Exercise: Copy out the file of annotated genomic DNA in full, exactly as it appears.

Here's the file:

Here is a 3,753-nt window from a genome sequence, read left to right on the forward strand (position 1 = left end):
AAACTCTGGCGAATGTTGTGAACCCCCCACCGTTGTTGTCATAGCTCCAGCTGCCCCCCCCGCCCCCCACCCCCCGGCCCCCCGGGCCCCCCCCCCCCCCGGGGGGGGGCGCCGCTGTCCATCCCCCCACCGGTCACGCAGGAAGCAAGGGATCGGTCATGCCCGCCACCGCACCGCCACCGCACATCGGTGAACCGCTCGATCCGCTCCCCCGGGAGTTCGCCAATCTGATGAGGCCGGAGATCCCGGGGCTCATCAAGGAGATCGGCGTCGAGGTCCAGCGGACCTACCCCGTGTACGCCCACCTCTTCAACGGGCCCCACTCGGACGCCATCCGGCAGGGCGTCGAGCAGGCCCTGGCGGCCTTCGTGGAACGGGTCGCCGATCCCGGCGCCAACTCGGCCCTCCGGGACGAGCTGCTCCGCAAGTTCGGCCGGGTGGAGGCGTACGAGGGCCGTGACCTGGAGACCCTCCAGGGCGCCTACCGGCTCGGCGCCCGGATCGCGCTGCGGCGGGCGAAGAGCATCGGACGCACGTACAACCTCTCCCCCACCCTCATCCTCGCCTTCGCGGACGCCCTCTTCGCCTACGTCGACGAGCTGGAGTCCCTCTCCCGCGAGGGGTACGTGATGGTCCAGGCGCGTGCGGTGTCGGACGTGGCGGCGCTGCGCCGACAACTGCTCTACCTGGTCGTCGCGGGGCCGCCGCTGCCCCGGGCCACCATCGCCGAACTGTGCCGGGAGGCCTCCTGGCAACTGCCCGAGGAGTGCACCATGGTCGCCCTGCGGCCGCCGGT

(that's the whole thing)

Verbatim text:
Here is a 3,753-nt window from a genome sequence, read left to right on the forward strand (position 1 = left end):
AAACTCTGGCGAATGTTGTGAACCCCCCACCGTTGTTGTCATAGCTCCAGCTGCCCCCCCCGCCCCCCACCCCCCGGCCCCCCGGGCCCCCCCCCCCCCCGGGGGGGGGCGCCGCTGTCCATCCCCCCACCGGTCACGCAGGAAGCAAGGGATCGGTCATGCCCGCCACCGCACCGCCACCGCACATCGGTGAACCGCTCGATCCGCTCCCCCGGGAGTTCGCCAATCTGATGAGGCCGGAGATCCCGGGGCTCATCAAGGAGATCGGCGTCGAGGTCCAGCGGACCTACCCCGTGTACGCCCACCTCTTCAACGGGCCCCACTCGGACGCCATCCGGCAGGGCGTCGAGCAGGCCCTGGCGGCCTTCGTGGAACGGGTCGCCGATCCCGGCGCCAACTCGGCCCTCCGGGACGAGCTGCTCCGCAAGTTCGGCCGGGTGGAGGCGTACGAGGGCCGTGACCTGGAGACCCTCCAGGGCGCCTACCGGCTCGGCGCCCGGATCGCGCTGCGGCGGGCGAAGAGCATCGGACGCACGTACAACCTCTCCCCCACCCTCATCCTCGCCTTCGCGGACGCCCTCTTCGCCTACGTCGACGAGCTGGAGTCCCTCTCCCGCGAGGGGTACGTGATGGTCCAGGCGCGTGCGGTGTCGGACGTGGCGGCGCTGCGCCGACAACTGCTCTACCTGGTCGTCGCGGGGCCGCCGCTGCCCCGGGCCACCATCGCCGAACTGTGCCGGGAGGCCTCCTGGCAACTGCCCGAGGAGTGCACCATGGTCGCCCTGCGGCCGCCGGT